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This report has been designed in order to help you get to know and better understand your natural behavioral style. The report contains a description of your behavioural preferences.
These preferences strongly influence the choices we make as we navigate through life. Our preferences are reflected in how we respond to unfolding events and how we interact with others. Our preferences combine to form what is described as our Behavioural Style.
This is not the same as our Personality. Our personality includes more factors than our Behavioural Style. These additonal factors include race, gender, culture.
We can think of our Behavioural Style in much the same way as we view our wardrobe. We will probably note a greater presence of one or two colours and a relative under-representation of one colour.
On any given day you can choose what colour to wear. You can even change what you wear several times for the day. In the same way, we are not tied to our Behavioural Style. We can choose to use other styles at will.
We can even learn to be less uncomfortable using styles that take more energy from us. That would be similar to wearing that gift from a loved one that is not among your favourite colours but you wear it in the interest of the relationship.
The report includes a critical role-fit analysis which matches your preferences to the behavioural requirements of the job. The report is intended to be developmental. It is structured as a coaching tool. It should be viewed in that light. Where gaps are identified this should invite introspection and a commitment to taking corrective action. Where strengths are identified this should provide direction for how you can maximize your potential.
We hope that the information contained in this report will help you to create an optimal plan for the development of your leadership and managerial skills.
This analysis is based on the responses given in the FinxS/Extended DISC Personal Analysis Questionnaire. This analysis should not be the sole criterion for making decisions. The purpose of this analysis is to provide supporting information for developmental initiatives. FinxS/Extended DISC Analysis does not describe the full personality and should not be used for this purpose. The report does not describe the intelligence, skills, knowledge or experience
Enjoy and apply!
Extended DISC® Model
The Extended DISC® Model is an extension of the work of Carl Gustav Jung and William Moulton Marston. The basis of the theory of human behaviour is that how we deal with life's unfolding events may be classified into four main styles. These are:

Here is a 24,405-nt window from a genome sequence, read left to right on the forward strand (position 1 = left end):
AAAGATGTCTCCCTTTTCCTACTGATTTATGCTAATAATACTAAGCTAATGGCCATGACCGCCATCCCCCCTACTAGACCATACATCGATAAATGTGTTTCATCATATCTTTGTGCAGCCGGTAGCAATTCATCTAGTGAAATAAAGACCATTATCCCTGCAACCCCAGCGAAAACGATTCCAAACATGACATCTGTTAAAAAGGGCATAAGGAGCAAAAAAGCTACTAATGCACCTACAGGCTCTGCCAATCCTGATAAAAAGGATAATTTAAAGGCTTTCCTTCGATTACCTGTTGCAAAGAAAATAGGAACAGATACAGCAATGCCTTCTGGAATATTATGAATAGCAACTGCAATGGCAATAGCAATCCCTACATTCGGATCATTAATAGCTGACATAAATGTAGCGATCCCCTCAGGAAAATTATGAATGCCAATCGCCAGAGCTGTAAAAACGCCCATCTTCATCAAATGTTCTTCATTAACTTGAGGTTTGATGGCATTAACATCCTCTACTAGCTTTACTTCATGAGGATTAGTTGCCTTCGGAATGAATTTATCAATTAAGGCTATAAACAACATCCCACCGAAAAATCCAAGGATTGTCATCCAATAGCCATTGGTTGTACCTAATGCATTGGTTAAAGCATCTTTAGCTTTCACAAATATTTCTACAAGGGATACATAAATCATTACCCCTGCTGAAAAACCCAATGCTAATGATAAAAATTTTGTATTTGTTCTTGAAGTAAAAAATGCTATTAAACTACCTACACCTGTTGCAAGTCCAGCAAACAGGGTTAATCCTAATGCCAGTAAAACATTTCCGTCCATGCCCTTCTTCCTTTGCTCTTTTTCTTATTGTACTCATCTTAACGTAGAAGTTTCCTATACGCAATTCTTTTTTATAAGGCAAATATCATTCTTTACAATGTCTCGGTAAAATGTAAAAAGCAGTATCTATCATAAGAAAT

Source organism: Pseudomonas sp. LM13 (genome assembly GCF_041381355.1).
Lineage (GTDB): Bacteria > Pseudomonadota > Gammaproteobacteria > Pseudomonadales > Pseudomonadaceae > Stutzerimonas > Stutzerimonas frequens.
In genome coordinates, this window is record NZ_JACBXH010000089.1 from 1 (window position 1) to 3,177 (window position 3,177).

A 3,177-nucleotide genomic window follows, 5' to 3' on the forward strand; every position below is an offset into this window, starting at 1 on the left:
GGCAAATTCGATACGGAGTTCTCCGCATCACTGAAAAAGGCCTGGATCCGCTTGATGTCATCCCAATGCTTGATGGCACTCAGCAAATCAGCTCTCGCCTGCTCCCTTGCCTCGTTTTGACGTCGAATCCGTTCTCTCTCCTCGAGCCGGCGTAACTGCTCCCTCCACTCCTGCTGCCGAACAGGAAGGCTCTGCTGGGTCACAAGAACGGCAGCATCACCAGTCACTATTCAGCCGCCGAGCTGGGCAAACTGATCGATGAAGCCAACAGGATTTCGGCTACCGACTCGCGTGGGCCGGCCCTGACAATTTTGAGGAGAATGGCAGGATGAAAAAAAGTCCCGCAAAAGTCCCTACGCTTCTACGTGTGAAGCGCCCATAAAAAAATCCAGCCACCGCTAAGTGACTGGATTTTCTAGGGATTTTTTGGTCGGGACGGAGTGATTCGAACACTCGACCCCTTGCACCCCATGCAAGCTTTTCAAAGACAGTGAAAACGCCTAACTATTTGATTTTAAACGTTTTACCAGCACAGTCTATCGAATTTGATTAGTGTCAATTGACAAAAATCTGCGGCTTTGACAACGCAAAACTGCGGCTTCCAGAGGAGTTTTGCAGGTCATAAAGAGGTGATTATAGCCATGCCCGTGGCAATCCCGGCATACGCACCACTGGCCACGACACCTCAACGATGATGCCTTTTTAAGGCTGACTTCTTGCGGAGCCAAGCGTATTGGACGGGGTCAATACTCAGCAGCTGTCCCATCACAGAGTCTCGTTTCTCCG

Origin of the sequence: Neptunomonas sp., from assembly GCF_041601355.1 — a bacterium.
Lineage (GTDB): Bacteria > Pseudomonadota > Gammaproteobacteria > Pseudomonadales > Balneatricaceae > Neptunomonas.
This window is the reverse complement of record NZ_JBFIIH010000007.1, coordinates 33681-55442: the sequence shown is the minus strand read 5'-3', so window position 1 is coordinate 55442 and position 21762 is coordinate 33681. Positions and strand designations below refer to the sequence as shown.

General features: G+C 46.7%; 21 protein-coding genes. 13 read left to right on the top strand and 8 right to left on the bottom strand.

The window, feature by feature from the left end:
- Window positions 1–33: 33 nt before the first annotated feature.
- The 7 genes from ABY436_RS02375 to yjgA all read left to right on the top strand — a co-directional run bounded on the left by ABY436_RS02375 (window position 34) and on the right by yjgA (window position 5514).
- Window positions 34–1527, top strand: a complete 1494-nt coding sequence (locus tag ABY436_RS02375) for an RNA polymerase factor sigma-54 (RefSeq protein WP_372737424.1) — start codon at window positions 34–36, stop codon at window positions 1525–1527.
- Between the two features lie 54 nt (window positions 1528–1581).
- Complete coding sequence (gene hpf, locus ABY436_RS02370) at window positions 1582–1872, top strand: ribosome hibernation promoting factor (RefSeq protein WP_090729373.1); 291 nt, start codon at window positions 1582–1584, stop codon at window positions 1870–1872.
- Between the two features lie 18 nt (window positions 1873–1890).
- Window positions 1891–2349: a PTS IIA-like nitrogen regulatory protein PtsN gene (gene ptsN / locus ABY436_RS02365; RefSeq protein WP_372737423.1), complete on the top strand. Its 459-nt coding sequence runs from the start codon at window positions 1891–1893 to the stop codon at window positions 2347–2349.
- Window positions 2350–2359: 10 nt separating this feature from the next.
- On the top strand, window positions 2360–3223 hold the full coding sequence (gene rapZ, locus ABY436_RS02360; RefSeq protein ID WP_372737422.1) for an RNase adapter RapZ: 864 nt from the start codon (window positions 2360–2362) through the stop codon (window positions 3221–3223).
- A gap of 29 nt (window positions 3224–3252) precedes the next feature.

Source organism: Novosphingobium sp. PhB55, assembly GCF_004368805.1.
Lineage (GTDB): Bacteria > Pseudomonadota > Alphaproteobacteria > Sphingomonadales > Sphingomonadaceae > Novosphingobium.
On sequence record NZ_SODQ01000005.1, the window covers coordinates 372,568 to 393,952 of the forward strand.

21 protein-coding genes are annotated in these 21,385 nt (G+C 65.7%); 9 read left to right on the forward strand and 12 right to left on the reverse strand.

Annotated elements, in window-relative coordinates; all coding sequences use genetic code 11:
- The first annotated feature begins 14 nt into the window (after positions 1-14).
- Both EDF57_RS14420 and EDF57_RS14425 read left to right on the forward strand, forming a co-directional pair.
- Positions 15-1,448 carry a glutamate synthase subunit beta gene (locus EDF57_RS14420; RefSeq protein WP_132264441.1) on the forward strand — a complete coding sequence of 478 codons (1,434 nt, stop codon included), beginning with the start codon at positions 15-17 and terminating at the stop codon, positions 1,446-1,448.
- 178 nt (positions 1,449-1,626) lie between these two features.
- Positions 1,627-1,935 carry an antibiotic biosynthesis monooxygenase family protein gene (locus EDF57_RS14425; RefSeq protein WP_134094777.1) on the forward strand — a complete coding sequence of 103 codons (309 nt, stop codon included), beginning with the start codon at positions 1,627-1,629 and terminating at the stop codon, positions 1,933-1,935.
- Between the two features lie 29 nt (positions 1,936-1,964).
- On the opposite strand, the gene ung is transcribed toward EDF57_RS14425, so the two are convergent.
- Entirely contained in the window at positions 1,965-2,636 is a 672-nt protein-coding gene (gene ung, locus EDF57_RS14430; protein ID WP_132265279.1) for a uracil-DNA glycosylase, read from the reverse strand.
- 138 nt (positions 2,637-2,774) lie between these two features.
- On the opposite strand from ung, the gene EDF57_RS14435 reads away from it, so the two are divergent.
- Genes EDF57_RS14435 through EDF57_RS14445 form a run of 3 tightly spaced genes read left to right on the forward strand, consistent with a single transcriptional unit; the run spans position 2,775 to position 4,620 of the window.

• Dominance
  • Inducement
  • Steadiness
  • Conscientiousness
  • We use the acronym D I S C
The essence of the Extended DISC® Model is a precise measurement of the intensity of the various styles of behavior in the potential respondent.
Please find below basic behaviors distinctive to each DISC style.
Common Outcomes Related to Location on the Extended DISC® Diamond
Below are examples of common tasks against the Extended DISC® Diamond.
Consider which of these tasks come easily, and which require more effort and concentration.
What kind of tasks are now particularly important for you ?
Performance Improving Hot Tips
Improving your performance
There is no one best style. Each style has advantages and disadvantages.
Depending on your style, below are some of the most important things you could do to improve your performance.
  • Slow down, be more patient.
  • Do not jump to conclusions or snap decisions.
  • Listen to others more.
  • Be more aware of how you impact others.
  • Do not overreact.
  • Talk less, listen more.
  • Do not react emotionally.
  • Do not over promise.
  • Focus more on details.
  • Follow-up.
  • Be more assertive and aggressive.
  • Speak out.
  • Act now, think less.
  • Keep your emotions under control.
  • Do not be afraid of change and new things.
  • Talk more.
  • Decide and take action faster.
  • Do not be afraid to make mistakes.
  • Do not lose the big picture.
  • Accept ambiguity.
How to Identify Others' Styles
Once you know what your style is, you need to know the other person's style in order to make the appropriate adjustments in your style. Below you will find a helpful checklist.
  • Often appears to be in a hurry.
  • Is direct, says what he/she thinks.